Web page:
How to Launch (And Why Scaling Doesn’t Matter)

2016-10-24T21:08:52Z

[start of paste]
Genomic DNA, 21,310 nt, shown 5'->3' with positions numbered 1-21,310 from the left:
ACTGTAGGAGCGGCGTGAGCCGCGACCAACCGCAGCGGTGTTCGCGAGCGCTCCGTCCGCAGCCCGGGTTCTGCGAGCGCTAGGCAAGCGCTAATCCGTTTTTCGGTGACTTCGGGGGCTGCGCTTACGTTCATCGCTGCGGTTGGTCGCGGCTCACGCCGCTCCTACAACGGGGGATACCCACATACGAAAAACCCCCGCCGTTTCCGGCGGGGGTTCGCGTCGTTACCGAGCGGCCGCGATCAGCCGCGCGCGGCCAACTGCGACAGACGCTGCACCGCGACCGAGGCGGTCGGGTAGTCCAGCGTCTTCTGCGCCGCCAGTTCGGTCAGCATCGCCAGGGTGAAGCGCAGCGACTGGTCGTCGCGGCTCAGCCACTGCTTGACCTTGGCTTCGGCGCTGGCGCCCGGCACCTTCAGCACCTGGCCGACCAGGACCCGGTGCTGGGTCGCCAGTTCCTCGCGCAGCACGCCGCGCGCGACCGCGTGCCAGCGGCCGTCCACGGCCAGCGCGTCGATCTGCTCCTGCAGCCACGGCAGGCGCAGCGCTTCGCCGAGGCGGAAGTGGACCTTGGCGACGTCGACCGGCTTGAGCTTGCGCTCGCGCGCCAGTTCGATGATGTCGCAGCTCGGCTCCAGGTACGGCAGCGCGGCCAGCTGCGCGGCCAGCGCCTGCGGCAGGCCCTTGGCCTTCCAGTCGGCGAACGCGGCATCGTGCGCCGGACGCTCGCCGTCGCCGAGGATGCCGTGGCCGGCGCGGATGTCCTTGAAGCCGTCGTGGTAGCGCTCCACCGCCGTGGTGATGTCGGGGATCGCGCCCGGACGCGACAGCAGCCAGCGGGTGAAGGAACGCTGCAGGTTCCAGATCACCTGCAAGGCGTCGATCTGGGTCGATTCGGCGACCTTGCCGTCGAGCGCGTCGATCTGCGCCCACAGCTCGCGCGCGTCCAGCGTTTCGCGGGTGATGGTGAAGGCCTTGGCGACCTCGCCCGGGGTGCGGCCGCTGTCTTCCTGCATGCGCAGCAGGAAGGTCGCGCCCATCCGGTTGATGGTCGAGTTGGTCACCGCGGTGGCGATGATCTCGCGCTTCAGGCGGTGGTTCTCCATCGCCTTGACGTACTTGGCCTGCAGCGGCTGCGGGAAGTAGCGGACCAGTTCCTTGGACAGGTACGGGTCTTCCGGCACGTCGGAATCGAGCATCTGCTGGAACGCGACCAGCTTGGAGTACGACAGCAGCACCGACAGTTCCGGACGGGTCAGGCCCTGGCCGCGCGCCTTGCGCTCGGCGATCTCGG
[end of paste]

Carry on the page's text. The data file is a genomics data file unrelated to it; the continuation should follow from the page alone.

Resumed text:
In the early days of starting up, the ability to scale is overrated. “Scale,” in case you haven’t heard the term, refers to the concept that there are processes in place that are fast, cheap, and repeatable because there will soon be millions of customers who generate billions of dollars of revenue. For example, if [...] The post How to Launch (And Why Scaling Doesn’t Matter) appeared first on Guy Kawasaki. In the early days of starting up, the ability to scale is overrated. “Scale,” in case you haven’t heard the term, refers to the concept that there are processes in place that are fast, cheap, and repeatable because there will soon be millions of customers who generate billions of dollars of revenue. For example, if Pierre Omidyar had to test every used printer offered for sale, eBay couldn’t scale. If Marc Benioff had to make every sales call, Salesforce.com couldn’t scale. If James Hong’s parents had to check every picture to see if it was porn, Hot or Not couldn’t scale. Holding yourself to a mass-scaling test in the early days is a mistake—putting the proverbial horse before the cart. This is akin to wondering if you should start a restaurant because it may be impossible to scale the perfectionism of an executive chef for multiple locations. How about first ensuring that people within in a twenty-mile radius like the food before working about scaling the restaurant? That is, see if the business will work at all. For example, a company that I advise called Tutor Universe provides tutoring service via smartphones. Think of it as “Uber for tutoring.” The long-term plan was that students could ask questions about any topic and receive help in under fifteen minutes. However, in the beginning, a critical mass of tutors for every subject didn’t yet exist. Many startups face just such a chicken-or-egg challenge: if you had enough tutors, you’d attract enough students. If you had enough students, you’d attract enough tutors. What do you do when you’re faced with this kind of challenge? The answer is simple: you cheat! You use your own employees to answer questions and hire tutors in the Philippines (highly educated, English speaking, and cheap) until you can reach a critical mass of a marketplace. Skeptics and inexperienced entrepreneurs might object: you can’t scale if you have to use employees or hire tutors because they are too expensive. This might be true, but it doesn’t matter. What’s important is that you establish three key points: You can get the word out Students are willing to install an app They will pay for help. Your priority, in short, is proving that people will use your product at all. If they won’t, then it won’t matter if you can’t scale. If they will, then you will figure out a way to scale. I’ve never seen a startup die because it couldn’t scale fast enough. I’ve seen hundreds of startups die because people refused to embrace their product. This post is a tiny part of Guy Kawasaki’s latest book, The Art of the Start 2.0. Read it and reap… The post How to Launch (And Why Scaling Doesn’t Matter) appeared first on Guy Kawasaki. [...]